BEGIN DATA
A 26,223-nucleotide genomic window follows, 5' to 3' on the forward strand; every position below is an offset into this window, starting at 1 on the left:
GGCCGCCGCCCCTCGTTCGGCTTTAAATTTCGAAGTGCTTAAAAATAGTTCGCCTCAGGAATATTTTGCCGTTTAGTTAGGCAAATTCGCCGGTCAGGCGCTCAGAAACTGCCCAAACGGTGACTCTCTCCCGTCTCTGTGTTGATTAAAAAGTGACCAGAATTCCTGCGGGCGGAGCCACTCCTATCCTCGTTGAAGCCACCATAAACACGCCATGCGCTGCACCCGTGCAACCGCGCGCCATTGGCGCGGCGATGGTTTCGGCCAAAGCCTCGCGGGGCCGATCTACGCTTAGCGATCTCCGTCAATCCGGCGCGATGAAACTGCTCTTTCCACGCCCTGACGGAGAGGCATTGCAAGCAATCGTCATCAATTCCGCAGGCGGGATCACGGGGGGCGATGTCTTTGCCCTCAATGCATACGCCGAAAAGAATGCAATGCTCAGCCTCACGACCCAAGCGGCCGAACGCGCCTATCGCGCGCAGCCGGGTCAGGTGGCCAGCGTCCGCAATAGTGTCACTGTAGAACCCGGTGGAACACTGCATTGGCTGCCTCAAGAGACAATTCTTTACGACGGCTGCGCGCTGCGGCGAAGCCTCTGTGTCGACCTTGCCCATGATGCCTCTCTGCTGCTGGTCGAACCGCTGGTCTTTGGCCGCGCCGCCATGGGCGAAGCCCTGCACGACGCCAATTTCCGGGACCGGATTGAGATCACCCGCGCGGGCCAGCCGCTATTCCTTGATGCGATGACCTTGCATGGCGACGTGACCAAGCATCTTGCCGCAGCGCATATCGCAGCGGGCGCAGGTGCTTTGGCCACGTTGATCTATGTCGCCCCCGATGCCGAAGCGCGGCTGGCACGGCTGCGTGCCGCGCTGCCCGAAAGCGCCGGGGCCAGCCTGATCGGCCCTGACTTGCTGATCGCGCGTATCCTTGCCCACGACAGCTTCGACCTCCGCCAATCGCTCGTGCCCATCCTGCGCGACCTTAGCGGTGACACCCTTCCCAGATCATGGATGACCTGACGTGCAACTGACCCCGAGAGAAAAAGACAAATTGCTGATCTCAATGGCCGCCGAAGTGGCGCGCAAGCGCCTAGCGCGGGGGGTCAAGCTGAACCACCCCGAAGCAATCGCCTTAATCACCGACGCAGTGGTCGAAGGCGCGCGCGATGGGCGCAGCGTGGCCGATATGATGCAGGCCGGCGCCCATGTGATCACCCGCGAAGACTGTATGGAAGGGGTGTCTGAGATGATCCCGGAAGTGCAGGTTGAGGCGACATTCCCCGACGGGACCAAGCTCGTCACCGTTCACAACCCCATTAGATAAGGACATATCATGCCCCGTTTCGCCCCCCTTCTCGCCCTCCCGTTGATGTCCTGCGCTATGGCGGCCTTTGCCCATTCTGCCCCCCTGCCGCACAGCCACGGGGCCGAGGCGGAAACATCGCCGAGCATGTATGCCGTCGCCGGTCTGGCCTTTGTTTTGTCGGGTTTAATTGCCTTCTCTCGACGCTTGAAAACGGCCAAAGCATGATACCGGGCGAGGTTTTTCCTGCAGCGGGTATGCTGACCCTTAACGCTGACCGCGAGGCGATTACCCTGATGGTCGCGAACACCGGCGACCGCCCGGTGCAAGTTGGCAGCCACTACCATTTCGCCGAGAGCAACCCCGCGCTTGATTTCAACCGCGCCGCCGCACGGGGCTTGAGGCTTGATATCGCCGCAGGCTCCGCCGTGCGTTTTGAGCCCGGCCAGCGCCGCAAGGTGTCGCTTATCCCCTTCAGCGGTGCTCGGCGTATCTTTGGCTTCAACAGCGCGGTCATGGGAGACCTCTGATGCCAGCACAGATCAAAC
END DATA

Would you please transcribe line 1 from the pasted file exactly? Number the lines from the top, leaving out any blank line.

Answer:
A 26,223-nucleotide genomic window follows, 5' to 3' on the forward strand; every position below is an offset into this window, starting at 1 on the left: